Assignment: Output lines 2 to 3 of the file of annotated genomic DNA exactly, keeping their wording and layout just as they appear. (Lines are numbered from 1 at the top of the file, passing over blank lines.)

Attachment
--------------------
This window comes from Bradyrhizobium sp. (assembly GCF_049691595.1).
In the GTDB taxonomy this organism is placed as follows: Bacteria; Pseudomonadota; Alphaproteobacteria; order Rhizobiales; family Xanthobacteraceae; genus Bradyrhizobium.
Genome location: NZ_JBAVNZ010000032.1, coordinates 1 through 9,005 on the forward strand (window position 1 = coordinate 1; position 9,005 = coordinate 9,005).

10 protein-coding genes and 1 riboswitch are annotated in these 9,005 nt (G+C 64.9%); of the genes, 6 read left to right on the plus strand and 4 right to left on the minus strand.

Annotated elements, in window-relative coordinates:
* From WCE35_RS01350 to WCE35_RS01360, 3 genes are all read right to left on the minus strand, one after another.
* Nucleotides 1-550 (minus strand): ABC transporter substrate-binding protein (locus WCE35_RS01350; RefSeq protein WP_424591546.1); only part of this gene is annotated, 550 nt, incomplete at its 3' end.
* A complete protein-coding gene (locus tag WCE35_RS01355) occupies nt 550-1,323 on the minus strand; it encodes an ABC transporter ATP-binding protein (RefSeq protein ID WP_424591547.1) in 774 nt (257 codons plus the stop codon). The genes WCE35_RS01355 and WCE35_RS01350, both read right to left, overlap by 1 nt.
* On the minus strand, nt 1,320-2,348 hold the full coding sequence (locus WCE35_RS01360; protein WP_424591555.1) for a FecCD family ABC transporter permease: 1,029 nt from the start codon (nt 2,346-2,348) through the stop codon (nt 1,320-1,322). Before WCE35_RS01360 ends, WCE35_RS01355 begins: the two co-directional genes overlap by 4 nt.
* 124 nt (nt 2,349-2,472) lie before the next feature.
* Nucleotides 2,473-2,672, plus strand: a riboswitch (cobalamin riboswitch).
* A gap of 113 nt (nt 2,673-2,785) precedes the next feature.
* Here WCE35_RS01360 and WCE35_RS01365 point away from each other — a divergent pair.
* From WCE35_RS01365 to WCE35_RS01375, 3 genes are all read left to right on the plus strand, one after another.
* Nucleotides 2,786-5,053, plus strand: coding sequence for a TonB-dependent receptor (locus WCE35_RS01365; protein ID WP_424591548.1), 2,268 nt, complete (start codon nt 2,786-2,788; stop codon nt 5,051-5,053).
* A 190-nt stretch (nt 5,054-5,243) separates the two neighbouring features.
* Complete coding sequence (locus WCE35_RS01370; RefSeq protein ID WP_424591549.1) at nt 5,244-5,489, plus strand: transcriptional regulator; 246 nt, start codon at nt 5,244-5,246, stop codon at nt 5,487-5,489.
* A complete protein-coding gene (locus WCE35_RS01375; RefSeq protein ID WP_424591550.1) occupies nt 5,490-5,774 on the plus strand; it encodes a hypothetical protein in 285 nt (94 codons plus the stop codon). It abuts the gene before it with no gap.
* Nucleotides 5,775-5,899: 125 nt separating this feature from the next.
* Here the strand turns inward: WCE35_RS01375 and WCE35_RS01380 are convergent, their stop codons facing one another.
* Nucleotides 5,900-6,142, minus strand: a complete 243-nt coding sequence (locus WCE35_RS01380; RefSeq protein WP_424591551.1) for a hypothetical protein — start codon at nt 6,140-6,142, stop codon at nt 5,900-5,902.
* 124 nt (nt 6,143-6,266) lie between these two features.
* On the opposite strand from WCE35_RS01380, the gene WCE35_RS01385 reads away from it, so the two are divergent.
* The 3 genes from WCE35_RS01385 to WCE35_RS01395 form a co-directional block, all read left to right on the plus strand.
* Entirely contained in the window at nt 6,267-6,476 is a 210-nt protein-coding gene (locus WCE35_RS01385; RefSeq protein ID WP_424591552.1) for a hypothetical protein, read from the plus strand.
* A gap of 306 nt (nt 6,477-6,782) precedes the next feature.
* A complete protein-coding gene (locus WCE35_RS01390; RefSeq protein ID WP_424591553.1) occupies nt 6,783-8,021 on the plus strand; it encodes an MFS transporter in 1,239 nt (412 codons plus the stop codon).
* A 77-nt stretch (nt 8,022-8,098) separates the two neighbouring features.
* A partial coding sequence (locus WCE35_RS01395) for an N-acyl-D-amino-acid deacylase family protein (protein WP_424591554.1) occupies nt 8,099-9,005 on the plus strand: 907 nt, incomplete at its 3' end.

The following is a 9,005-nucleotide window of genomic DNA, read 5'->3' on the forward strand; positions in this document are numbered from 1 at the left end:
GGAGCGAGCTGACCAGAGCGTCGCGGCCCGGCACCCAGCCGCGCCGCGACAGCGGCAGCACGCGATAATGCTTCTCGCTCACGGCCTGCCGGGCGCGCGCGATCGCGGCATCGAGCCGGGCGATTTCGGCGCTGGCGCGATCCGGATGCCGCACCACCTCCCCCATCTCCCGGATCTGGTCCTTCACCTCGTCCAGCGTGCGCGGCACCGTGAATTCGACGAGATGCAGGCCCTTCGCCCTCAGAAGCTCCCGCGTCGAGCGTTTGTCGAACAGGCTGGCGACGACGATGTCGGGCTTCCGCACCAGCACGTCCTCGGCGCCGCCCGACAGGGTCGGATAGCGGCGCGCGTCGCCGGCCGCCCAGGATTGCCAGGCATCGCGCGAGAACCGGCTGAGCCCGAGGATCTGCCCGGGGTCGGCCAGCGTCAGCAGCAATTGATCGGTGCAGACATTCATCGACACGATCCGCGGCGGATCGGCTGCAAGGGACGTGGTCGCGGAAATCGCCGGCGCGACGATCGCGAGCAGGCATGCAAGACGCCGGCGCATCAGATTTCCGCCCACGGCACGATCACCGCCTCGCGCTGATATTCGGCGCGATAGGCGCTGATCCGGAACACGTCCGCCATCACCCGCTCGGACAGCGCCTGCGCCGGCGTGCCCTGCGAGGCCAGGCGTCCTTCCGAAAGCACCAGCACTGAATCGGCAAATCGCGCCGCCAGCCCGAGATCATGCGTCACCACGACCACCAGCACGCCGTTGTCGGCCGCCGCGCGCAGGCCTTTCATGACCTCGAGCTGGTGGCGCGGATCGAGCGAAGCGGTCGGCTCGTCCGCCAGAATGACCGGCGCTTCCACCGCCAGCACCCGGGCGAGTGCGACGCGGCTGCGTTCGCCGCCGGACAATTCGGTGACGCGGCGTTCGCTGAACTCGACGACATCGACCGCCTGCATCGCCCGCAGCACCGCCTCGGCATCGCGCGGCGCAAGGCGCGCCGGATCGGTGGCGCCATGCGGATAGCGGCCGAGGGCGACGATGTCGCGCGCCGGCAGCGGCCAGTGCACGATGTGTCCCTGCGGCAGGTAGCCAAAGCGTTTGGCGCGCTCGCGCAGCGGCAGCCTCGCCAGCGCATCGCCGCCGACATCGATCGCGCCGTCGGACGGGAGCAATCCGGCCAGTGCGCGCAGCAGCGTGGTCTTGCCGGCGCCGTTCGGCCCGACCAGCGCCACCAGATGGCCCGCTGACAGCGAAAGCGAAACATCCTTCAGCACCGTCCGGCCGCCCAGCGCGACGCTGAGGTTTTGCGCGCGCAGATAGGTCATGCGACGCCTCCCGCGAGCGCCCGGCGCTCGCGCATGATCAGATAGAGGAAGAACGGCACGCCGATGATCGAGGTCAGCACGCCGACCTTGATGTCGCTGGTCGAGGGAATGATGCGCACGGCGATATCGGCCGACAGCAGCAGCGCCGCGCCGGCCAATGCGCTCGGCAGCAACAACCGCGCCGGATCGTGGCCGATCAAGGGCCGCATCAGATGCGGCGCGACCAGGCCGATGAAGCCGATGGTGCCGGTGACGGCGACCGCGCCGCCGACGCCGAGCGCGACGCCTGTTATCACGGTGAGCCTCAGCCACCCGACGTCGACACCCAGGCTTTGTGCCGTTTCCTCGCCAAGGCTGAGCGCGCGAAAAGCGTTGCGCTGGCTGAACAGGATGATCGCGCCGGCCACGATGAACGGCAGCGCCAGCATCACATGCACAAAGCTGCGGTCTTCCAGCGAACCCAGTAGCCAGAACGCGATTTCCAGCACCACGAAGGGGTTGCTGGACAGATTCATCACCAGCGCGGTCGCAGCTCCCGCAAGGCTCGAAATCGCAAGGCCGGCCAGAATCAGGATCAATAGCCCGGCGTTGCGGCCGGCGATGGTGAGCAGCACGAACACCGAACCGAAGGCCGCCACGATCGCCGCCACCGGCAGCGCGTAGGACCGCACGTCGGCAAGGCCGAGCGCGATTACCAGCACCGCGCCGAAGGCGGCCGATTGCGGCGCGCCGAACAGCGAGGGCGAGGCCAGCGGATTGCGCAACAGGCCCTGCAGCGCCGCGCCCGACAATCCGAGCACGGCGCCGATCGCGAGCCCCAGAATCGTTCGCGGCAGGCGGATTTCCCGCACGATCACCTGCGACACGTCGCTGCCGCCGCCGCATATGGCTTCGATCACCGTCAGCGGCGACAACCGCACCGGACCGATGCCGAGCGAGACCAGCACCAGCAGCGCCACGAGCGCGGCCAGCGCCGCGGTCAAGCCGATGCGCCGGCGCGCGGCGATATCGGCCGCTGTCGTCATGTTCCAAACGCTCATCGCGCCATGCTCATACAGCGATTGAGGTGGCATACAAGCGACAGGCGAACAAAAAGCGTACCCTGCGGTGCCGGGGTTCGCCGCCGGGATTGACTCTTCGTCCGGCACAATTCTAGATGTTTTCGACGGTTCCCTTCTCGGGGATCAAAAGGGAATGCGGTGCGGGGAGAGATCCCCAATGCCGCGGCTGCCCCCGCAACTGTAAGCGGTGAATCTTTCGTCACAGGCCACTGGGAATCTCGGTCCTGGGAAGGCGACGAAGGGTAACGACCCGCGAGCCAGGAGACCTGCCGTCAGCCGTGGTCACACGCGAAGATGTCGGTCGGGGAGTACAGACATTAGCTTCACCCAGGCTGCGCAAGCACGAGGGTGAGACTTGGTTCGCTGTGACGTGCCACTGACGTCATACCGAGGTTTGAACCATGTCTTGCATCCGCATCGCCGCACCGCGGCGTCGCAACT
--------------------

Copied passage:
In the GTDB taxonomy this organism is placed as follows: Bacteria; Pseudomonadota; Alphaproteobacteria; order Rhizobiales; family Xanthobacteraceae; genus Bradyrhizobium.
Genome location: NZ_JBAVNZ010000032.1, coordinates 1 through 9,005 on the forward strand (window position 1 = coordinate 1; position 9,005 = coordinate 9,005).